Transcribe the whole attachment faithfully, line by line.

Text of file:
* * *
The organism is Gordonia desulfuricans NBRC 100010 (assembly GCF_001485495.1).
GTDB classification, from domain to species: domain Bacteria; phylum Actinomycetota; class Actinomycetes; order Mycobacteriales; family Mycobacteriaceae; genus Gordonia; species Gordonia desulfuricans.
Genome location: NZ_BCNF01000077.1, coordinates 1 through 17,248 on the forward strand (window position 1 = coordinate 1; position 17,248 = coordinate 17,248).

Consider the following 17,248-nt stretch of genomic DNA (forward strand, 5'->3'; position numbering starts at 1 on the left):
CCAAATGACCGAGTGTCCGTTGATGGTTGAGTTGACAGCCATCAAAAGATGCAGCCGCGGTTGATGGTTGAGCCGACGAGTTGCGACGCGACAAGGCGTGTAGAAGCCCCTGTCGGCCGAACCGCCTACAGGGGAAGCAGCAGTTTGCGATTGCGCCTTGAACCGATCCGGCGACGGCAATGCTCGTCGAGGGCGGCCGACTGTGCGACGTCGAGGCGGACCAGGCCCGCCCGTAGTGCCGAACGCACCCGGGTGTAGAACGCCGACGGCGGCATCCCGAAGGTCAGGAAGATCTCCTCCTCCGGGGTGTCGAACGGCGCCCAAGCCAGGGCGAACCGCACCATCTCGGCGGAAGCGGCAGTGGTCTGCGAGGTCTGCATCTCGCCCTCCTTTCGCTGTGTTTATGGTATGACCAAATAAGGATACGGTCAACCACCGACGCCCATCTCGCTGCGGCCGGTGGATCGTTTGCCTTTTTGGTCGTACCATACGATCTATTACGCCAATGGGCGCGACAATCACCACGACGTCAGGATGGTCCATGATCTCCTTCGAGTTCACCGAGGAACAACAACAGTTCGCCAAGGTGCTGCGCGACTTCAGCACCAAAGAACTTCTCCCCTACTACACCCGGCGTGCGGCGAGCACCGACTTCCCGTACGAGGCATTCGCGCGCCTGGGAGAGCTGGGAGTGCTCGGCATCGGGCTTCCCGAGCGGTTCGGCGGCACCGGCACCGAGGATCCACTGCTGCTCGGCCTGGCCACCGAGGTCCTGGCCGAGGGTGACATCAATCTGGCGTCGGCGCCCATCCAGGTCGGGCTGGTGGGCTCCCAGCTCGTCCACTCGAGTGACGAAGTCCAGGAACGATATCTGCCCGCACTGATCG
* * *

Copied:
The organism is Gordonia desulfuricans NBRC 100010 (assembly GCF_001485495.1).
GTDB classification, from domain to species: domain Bacteria; phylum Actinomycetota; class Actinomycetes; order Mycobacteriales; family Mycobacteriaceae; genus Gordonia; species Gordonia desulfuricans.
Genome location: NZ_BCNF01000077.1, coordinates 1 through 17,248 on the forward strand (window position 1 = coordinate 1; position 17,248 = coordinate 17,248).

Consider the following 17,248-nt stretch of genomic DNA (forward strand, 5'->3'; position numbering starts at 1 on the left):
CCAAATGACCGAGTGTCCGTTGATGGTTGAGTTGACAGCCATCAAAAGATGCAGCCGCGGTTGATGGTTGAGCCGACGAGTTGCGACGCGACAAGGCGTGTAGAAGCCCCTGTCGGCCGAACCGCCTACAGGGGAAGCAGCAGTTTGCGATTGCGCCTTGAACCGATCCGGCGACGGCAATGCTCGTCGAGGGCGGCCGACTGTGCGACGTCGAGGCGGACCAGGCCCGCCCGTAGTGCCGAACGCACCCGGGTGTAGAACGCCGACGGCGGCATCCCGAAGGTCAGGAAGATCTCCTCCTCCGGGGTGTCGAACGGCGCCCAAGCCAGGGCGAACCGCACCATCTCGGCGGAAGCGGCAGTGGTCTGCGAGGTCTGCATCTCGCCCTCCTTTCGCTGTGTTTATGGTATGACCAAATAAGGATACGGTCAACCACCGACGCCCATCTCGCTGCGGCCGGTGGATCGTTTGCCTTTTTGGTCGTACCATACGATCTATTACGCCAATGGGCGCGACAATCACCACGACGTCAGGATGGTCCATGATCTCCTTCGAGTTCACCGAGGAACAACAACAGTTCGCCAAGGTGCTGCGCGACTTCAGCACCAAAGAACTTCTCCCCTACTACACCCGGCGTGCGGCGAGCACCGACTTCCCGTACGAGGCATTCGCGCGCCTGGGAGAGCTGGGAGTGCTCGGCATCGGGCTTCCCGAGCGGTTCGGCGGCACCGGCACCGAGGATCCACTGCTGCTCGGCCTGGCCACCGAGGTCCTGGCCGAGGGTGACATCAATCTGGCGTCGGCGCCCATCCAGGTCGGGCTGGTGGGCTCCCAGCTCGTCCACTCGAGTGACGAAGTCCAGGAACGATATCTGCCCGCACTGATCG